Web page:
Fortification impact studies

Numerous studies point to the impact that fortification programs have on the micronutrient status of key populations such as women of reproductive age and children.

JK Das et al., 2013

Castillo-Lancellotti et al., 2012

Fortification Impact Studies

In terms of the impact our specific programs have on the nutritional status of the population, we leverage already-existing countrywide surveys that are conducted on a regular basis in order to avoid duplicative efforts. By analyzing change in key biomarkers before and after implementation and by controlling for various factors, we can imply impact. Such surveys may be national micronutrient surveys, national Demographic and Health Surveys (DHS), and / or the often-used Multiple Indicator Cluster Surveys (MICS).

In-country PHC staff provide desk-side support to Ministries in the design and implementation of these studies, ensuring that appropriate fortification-specific questions are included. The identification of appropriate indicators is critical in this process and chosen based on the % of the Estimated Average Requirement (EAR) provided as additional intake through the fortification program.

Independent non-profit evaluator reports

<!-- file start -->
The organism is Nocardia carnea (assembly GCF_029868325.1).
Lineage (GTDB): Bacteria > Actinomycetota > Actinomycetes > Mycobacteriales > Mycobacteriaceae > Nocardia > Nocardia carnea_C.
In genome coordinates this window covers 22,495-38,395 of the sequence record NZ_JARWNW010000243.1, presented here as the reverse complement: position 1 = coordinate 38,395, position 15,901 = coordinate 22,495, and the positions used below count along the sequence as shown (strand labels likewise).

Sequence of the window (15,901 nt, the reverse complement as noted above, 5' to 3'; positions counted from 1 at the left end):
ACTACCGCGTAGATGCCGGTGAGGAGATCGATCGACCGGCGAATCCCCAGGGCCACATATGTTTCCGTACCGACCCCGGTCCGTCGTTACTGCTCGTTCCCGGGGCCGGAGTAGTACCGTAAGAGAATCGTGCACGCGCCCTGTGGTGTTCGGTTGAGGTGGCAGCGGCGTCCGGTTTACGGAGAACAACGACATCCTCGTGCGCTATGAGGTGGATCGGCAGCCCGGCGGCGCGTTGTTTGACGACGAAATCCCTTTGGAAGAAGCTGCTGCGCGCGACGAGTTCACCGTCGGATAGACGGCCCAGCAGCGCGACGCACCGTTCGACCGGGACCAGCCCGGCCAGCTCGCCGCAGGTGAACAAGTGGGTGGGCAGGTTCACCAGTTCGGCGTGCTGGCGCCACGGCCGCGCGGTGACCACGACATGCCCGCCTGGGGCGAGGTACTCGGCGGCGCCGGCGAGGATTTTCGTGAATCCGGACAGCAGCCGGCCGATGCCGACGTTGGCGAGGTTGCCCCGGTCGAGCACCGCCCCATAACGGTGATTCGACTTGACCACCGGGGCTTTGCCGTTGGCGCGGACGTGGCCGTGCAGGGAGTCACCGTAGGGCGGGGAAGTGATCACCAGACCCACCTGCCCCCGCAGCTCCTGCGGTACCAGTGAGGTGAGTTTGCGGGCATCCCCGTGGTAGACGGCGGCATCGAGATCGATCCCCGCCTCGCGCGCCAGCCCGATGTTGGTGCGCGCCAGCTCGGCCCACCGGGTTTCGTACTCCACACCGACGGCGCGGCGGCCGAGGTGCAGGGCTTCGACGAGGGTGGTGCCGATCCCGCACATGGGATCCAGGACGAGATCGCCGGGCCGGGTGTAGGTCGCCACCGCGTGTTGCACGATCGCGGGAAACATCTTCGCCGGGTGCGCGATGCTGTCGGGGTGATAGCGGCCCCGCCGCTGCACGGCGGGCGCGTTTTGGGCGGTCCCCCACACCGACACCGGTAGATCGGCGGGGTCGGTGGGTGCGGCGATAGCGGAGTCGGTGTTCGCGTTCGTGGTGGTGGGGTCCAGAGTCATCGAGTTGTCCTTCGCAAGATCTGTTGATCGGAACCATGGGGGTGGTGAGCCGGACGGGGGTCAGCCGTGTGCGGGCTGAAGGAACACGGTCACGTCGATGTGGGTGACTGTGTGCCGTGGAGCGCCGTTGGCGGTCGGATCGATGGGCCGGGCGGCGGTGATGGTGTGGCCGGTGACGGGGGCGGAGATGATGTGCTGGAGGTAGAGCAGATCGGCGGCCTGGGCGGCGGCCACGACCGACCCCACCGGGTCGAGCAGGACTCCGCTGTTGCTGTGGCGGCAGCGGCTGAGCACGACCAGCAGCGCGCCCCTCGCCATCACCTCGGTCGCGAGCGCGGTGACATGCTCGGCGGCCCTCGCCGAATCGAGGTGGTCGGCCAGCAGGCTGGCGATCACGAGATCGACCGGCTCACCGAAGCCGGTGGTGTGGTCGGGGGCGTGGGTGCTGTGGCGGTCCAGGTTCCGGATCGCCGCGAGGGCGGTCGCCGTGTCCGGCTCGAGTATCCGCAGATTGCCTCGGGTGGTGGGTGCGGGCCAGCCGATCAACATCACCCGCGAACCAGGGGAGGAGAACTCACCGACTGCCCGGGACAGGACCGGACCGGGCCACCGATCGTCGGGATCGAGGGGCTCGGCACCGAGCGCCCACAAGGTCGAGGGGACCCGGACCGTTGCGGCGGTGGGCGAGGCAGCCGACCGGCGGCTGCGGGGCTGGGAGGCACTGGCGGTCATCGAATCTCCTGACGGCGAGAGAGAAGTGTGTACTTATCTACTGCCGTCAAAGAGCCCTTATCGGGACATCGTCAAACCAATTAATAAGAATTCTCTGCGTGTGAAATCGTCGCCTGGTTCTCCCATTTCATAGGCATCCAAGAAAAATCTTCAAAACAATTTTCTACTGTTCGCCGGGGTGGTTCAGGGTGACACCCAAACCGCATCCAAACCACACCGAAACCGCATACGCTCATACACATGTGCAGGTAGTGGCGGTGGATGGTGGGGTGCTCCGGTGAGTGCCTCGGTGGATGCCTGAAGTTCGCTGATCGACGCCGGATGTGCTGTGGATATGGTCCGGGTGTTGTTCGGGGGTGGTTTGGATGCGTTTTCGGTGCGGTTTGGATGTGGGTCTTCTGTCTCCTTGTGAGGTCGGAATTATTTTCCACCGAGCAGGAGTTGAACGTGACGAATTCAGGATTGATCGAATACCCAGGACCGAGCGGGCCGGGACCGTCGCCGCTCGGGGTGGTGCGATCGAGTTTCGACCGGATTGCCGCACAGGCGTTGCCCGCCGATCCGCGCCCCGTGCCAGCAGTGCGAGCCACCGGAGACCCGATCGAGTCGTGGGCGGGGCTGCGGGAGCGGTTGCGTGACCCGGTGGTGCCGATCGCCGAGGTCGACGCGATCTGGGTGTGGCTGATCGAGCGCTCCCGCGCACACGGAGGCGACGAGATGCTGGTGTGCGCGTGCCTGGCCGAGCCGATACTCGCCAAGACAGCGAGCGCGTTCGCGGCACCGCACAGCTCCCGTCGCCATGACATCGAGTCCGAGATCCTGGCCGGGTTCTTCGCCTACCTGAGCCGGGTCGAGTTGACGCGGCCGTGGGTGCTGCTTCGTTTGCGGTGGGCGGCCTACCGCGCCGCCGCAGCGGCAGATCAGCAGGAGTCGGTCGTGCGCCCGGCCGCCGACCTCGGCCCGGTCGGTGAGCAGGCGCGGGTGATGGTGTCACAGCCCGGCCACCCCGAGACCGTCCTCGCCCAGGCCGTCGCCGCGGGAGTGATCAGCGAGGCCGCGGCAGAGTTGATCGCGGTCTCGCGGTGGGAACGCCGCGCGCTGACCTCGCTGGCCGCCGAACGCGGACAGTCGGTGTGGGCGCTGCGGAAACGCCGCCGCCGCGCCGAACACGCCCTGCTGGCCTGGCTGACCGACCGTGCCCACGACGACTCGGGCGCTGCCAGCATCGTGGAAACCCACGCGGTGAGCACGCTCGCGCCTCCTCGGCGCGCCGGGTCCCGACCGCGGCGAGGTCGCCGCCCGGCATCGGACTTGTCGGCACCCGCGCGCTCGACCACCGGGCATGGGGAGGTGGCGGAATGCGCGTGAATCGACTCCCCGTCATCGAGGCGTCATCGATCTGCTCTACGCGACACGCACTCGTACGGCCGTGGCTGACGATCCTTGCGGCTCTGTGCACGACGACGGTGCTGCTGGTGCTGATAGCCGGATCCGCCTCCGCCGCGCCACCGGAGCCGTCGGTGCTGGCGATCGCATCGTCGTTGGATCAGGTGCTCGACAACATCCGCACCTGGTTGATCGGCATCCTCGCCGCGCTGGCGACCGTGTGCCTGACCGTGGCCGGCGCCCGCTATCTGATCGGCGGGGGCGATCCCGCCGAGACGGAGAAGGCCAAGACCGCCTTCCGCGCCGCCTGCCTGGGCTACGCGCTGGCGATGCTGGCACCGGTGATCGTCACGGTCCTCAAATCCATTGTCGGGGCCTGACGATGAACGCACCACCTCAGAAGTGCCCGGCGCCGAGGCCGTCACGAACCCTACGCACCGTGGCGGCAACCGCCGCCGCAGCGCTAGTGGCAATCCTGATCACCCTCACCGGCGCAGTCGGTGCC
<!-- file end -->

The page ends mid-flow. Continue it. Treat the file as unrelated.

Giving What We Can’s 2015 report and The Life You Can Save’s 2015 report outline their projected impact of PHC’s work.

Opportunities at the Organizational and Country Level

Several factors at both the organizational level and the country level have helped to facilitate program success.

Organizational Opportunities

Data driven approach

  • Systematic framework used throughout programming to guide fortification design and determine effectiveness

Sustained, in-country support

  • Focused guidance for 3-5 years (or more) via a “Country Coordinator” model building local capacity until owned and operated by the government

Comprehensive staff training

  • Rigorous micronutrient and fortification training throughout the year for PHC staff using internally designed training modules

Innovative on-line hiring

  • Allows for a cost-effective hiring process that brought in competitive global applicants

Flexibility to focus on unique, country program needs and challenges

  • Generation of tools to address contextual problems with the potential to scale globally

NGO status / structure

  • Allows for nibble approach and flexibility in programming
  • Facilitates access to pro bono business and modeling expertise

Country-Level Opportunities

Industry engagement

  • Strong industry commitment to begin fortification
  • Regional progress, which builds competition and facilities trade issues

In-country prioritization

  • Agreement among all in-country stakeholders that fortification should be prioritized
  • Creation of national agenda led by government
  • National laboratory commitment to build and maintain a testing regime

Management and leadership

  • Strong direction from high level Ministry
  • In-country champions within the government driving the program at the management level